Participants can choose to pay for Quality of Life Care services at the time of service through any means acceptable to the provider(s). They can pay for Quality of Life services through their tax free Life Health & Wellness Savings Accounts (see corresponding section in the hyperlinked whitepaper, also see Employee Health & Wellness Stipend section) or they can purchase Quality of Life Advantage plans from any qualified health care insurer. All insurance payments will be provided to Participants directly or through electronic funds transfer to their Life Health & Wellness Savings Accounts. In this solution, the Participant is always the center of any health related transaction whether financial, or informational.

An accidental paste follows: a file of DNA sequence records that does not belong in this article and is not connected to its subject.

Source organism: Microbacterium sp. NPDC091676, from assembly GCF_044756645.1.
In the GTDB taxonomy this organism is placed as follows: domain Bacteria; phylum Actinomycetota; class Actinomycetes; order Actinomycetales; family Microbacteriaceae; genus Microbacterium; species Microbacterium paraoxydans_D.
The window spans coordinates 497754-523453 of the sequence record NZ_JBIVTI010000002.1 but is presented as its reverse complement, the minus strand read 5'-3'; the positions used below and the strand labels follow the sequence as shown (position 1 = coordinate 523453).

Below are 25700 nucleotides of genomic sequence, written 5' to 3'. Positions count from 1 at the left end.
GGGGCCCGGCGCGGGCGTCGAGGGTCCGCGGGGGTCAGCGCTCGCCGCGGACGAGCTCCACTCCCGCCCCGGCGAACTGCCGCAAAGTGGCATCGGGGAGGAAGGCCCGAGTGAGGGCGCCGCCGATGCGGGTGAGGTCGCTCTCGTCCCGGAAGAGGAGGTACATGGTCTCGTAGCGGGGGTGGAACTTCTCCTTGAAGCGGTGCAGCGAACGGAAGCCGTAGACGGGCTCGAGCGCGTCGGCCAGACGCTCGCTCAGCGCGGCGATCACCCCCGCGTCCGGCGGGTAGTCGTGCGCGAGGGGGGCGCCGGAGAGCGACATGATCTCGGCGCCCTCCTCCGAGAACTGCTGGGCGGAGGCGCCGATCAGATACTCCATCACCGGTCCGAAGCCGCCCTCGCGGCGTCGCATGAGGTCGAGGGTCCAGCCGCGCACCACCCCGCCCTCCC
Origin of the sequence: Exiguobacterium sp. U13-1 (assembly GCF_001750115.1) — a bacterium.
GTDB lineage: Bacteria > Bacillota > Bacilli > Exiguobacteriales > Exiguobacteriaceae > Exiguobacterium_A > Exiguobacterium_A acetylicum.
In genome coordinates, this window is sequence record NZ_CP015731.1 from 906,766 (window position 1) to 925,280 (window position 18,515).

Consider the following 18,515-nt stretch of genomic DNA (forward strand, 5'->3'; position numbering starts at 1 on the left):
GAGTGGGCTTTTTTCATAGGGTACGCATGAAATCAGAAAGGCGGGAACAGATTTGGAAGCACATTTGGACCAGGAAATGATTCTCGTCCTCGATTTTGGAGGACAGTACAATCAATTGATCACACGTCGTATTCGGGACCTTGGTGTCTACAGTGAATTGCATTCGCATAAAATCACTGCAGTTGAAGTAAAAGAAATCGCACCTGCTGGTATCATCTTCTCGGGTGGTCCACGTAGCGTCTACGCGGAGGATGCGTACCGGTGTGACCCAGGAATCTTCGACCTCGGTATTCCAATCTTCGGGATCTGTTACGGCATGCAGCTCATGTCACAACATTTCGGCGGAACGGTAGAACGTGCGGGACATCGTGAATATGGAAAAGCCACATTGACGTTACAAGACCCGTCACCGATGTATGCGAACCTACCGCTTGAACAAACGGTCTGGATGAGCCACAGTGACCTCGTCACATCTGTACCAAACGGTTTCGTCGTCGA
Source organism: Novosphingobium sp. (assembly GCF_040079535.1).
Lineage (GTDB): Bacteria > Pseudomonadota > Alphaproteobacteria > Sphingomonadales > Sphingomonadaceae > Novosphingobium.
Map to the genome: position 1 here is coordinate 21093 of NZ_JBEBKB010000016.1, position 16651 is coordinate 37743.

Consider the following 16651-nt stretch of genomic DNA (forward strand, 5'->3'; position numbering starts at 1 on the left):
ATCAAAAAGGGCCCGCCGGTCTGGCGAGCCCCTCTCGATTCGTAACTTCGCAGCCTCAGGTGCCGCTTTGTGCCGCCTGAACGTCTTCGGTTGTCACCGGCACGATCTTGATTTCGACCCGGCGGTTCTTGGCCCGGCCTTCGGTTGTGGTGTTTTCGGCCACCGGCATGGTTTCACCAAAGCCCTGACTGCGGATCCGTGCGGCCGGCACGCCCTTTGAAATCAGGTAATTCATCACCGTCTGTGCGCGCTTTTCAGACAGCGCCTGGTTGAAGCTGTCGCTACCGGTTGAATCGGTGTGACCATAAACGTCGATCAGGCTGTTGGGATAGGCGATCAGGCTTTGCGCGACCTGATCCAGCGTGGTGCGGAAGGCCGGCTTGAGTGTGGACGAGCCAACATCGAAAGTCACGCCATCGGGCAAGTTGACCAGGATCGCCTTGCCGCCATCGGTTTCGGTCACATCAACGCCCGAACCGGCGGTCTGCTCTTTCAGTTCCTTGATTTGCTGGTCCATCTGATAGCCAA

Unlike, LifeCare plans where the premium cost is tied to the age of the policy holder at the time of purchase and remains relatively constant throughout the plan holder’s life, Quality Of Life plan pricing and terms will largely be driven by the free market. The exception may be in some constraints that may be established by the various states who choose to regulate additional services provided to their citizens above that which is provided by the basic LifeCare plans.

Single Point of Administration – Full Coordination of Care & Benefits System

We have spent in excess of $750 million in creating Healthcare exchanges at the federal level alone.   Recent proposals have advocated abandoning the exchange system altogether. This solution does not take that approach. It plans to preserve this investment and repurpose the infrastructure, much of it currently technically consistent with the future roles as described.